Cardinal Turkson to Davos Forum: Human Dignity Must Not Be Compromised

According to the World Economic Forum, the COVID-19 pandemic has forced millions of people below the poverty line in relatively wealthy countries and will push up to 150 million people in developing countries into extreme poverty in 2021.

A screenshot of Cardinal Peter Turkson addressing a virtual summit organized by the World Economic Forum Jan. 28, 2021.
A screenshot of Cardinal Peter Turkson addressing a virtual summit organized by the World Economic Forum Jan. 28, 2021. (photo: Screenshot / World Economic Forum)

VATICAN CITY — Cardinal Peter Turkson told a virtual summit organized by the World Economic Forum on Thursday that the human person must be at the center of efforts to counter the coronavirus pandemic.

“The dignity of the human person is the one thing that you cannot compromise on,” Cardinal Turkson said in a virtual panel on poverty alleviation at “The Davos Agenda” summit on Jan. 28.

The prefect of the Vatican Dicastery for Human Development said that concerns about “profit, financial gains, economics … tend to push the person into the background.”

According to the World Economic Forum, the COVID-19 pandemic has forced millions of people below the poverty line in relatively wealthy countries and will push up to 150 million people in developing countries into extreme poverty in 2021.

“The Davos Agenda” summit taking place online on Jan. 25-29 aims to help leaders around the world “choose innovative solutions to stem the pandemic and drive a robust recovery over the next year.”

The cardinal spoke in a session entitled “Stopping Poverty from Going Viral,” along with a professor of economics, former executive director at Goldman Sachs, and chief editor of the UN World Investment Report.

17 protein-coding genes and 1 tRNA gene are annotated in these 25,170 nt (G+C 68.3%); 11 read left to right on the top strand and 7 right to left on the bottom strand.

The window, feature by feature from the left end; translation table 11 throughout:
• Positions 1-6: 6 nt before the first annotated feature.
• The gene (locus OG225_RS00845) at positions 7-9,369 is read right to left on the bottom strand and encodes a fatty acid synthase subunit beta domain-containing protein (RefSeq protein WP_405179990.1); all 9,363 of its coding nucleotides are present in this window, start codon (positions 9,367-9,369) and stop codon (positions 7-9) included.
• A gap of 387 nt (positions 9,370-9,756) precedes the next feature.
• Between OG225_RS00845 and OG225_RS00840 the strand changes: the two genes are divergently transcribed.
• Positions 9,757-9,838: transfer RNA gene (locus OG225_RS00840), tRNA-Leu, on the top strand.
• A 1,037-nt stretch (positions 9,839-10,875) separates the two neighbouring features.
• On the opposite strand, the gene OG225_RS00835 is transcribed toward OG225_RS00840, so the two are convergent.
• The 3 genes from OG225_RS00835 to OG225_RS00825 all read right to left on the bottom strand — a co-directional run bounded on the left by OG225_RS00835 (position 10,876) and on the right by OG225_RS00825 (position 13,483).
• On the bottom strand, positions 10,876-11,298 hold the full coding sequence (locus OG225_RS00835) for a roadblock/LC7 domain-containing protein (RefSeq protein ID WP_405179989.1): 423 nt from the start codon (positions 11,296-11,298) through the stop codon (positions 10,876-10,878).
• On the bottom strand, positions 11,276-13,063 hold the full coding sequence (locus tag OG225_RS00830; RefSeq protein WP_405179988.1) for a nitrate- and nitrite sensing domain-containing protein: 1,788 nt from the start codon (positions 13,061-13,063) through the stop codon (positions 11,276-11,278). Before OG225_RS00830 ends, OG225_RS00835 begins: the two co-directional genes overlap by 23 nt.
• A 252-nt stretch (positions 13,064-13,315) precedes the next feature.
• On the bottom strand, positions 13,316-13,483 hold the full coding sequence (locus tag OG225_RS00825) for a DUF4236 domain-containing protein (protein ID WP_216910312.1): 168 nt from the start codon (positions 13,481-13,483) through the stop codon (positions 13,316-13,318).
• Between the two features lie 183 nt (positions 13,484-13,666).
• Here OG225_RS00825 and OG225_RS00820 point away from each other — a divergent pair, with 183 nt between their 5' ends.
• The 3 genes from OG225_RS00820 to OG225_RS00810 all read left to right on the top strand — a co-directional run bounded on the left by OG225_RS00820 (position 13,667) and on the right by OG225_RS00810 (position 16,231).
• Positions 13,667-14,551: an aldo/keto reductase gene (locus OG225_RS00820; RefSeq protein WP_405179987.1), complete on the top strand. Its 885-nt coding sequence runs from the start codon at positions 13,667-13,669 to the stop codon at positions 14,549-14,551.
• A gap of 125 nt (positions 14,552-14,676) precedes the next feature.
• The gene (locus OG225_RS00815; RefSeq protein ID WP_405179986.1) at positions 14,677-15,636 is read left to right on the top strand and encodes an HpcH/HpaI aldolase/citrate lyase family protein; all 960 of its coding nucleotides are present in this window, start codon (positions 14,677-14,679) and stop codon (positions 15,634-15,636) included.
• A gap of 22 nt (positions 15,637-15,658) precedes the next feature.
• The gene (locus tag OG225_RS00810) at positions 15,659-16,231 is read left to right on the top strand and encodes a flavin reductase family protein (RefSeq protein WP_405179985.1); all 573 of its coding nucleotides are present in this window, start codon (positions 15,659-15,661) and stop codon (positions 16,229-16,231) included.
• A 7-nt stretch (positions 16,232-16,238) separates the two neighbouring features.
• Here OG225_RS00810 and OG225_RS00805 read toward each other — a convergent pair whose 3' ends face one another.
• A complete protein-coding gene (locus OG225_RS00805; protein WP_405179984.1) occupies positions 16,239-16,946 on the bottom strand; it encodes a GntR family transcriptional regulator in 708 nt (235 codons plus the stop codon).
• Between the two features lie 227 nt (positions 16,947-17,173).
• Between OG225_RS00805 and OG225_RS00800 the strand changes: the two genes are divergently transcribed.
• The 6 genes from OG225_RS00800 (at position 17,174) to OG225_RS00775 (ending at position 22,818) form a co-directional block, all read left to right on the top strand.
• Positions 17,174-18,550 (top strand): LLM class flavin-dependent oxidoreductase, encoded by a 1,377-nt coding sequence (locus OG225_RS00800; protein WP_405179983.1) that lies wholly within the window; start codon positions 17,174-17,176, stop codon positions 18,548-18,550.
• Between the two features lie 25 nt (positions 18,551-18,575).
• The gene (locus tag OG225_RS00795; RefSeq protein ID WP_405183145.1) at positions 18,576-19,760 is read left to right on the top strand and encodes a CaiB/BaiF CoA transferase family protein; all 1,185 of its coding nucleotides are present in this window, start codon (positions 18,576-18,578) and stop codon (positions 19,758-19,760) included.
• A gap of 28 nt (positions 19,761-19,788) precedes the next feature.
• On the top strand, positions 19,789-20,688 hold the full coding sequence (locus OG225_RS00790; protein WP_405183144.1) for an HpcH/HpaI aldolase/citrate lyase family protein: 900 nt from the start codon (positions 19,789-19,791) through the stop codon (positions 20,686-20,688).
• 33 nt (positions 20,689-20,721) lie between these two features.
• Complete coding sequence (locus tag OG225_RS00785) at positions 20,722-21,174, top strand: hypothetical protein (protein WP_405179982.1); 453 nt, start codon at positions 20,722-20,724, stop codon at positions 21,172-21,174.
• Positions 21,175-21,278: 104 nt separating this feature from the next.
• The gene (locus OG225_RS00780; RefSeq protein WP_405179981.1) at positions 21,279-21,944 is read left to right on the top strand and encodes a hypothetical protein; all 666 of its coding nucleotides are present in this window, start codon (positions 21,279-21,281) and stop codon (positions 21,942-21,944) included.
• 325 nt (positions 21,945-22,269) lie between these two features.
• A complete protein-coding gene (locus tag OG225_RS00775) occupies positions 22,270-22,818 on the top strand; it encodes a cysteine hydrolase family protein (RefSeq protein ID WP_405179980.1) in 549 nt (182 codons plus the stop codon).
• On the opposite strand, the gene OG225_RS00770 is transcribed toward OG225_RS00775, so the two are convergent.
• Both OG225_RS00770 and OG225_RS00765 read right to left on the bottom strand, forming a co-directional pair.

Cardinal Turkson shared how the Vatican commission on COVID-19 has worked to connect with people on the ground in different countries to evaluate and promote access to healthcare, job security, access to food, and, in particular, fair access to the coronavirus vaccine. 

One idea he presented was the local production of vaccines made possible by a suspension of intellectual property rights related to the vaccine by the World Trade Organization.

“Several countries do have the facilities. They do have pharmaceutical [infrastructure] to be able to produce this, and if this was done locally I think that the impact of the coronavirus will be very much tamed or diminished,” he said. 

The Vatican commission on COVID-19, which Cardinal Turkson heads, has advocated for coronavirus vaccines to be made available to all, especially the most vulnerable, as “a matter of justice.” 

The commission is working to complete an ethical-scientific evaluation of vaccine quality, methodology, and pricing, and to “lead by example” in the equitable distribution of the vaccine and other treatments.

Cardinal Turkson told the Davos forum: “The human person is central to all of this, not simply as the beneficiary, but is also the crucial actor. He must change his lifestyle, he must change his way of thinking, and develop a heart for the other person to be able to feel for the well-being of the other.”

“If that does not happen, we may have all of the structures that we want … but if the one at the wheel, at the helm of things, does not change attitude, morality, ethical considerations, and all of that, not much will change.”

The Vatican prefect said that when Ban Ki-moon, the then Secretary-General of the United Nations, presented the UN’s Sustainable Development Goals (SDGs) in 2015, he described them as “a human dignity narrative that leaves nobody behind.”

“And, if we are true to this objective then everything we do in this regard should be to enhance the dignity of every human life and not leave anybody behind,” Cardinal Turkson said.

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